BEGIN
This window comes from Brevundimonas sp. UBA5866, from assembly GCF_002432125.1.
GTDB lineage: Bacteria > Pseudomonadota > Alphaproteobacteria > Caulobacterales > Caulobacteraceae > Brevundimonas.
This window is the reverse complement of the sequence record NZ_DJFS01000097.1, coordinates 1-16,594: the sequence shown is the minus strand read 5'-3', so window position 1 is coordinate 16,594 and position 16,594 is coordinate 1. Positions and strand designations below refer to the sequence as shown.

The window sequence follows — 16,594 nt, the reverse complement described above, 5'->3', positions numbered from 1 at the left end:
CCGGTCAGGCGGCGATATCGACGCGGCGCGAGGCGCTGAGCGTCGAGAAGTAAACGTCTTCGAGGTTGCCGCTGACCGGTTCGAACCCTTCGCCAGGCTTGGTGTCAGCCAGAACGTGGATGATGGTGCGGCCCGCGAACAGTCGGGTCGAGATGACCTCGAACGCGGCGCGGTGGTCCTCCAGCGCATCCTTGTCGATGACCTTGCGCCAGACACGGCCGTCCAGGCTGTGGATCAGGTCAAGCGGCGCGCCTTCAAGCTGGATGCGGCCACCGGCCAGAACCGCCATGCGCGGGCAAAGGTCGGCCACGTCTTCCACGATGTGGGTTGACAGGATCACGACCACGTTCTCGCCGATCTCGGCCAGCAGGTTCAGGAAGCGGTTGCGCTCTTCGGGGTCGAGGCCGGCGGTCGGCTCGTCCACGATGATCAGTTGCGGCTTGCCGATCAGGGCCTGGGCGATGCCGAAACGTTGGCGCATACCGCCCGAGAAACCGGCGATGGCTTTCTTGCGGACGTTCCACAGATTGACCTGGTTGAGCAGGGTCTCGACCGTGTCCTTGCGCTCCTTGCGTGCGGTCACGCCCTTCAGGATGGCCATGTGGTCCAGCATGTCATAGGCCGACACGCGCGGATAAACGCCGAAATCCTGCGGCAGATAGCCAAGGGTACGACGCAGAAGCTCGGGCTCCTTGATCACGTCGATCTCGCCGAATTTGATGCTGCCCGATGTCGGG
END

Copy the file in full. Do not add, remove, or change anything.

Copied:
This window comes from Brevundimonas sp. UBA5866, from assembly GCF_002432125.1.
GTDB lineage: Bacteria > Pseudomonadota > Alphaproteobacteria > Caulobacterales > Caulobacteraceae > Brevundimonas.
This window is the reverse complement of the sequence record NZ_DJFS01000097.1, coordinates 1-16,594: the sequence shown is the minus strand read 5'-3', so window position 1 is coordinate 16,594 and position 16,594 is coordinate 1. Positions and strand designations below refer to the sequence as shown.

The window sequence follows — 16,594 nt, the reverse complement described above, 5'->3', positions numbered from 1 at the left end:
CCGGTCAGGCGGCGATATCGACGCGGCGCGAGGCGCTGAGCGTCGAGAAGTAAACGTCTTCGAGGTTGCCGCTGACCGGTTCGAACCCTTCGCCAGGCTTGGTGTCAGCCAGAACGTGGATGATGGTGCGGCCCGCGAACAGTCGGGTCGAGATGACCTCGAACGCGGCGCGGTGGTCCTCCAGCGCATCCTTGTCGATGACCTTGCGCCAGACACGGCCGTCCAGGCTGTGGATCAGGTCAAGCGGCGCGCCTTCAAGCTGGATGCGGCCACCGGCCAGAACCGCCATGCGCGGGCAAAGGTCGGCCACGTCTTCCACGATGTGGGTTGACAGGATCACGACCACGTTCTCGCCGATCTCGGCCAGCAGGTTCAGGAAGCGGTTGCGCTCTTCGGGGTCGAGGCCGGCGGTCGGCTCGTCCACGATGATCAGTTGCGGCTTGCCGATCAGGGCCTGGGCGATGCCGAAACGTTGGCGCATACCGCCCGAGAAACCGGCGATGGCTTTCTTGCGGACGTTCCACAGATTGACCTGGTTGAGCAGGGTCTCGACCGTGTCCTTGCGCTCCTTGCGTGCGGTCACGCCCTTCAGGATGGCCATGTGGTCCAGCATGTCATAGGCCGACACGCGCGGATAAACGCCGAAATCCTGCGGCAGATAGCCAAGGGTACGACGCAGAAGCTCGGGCTCCTTGATCACGTCGATCTCGCCGAATTTGATGCTGCCCGATGTCGGG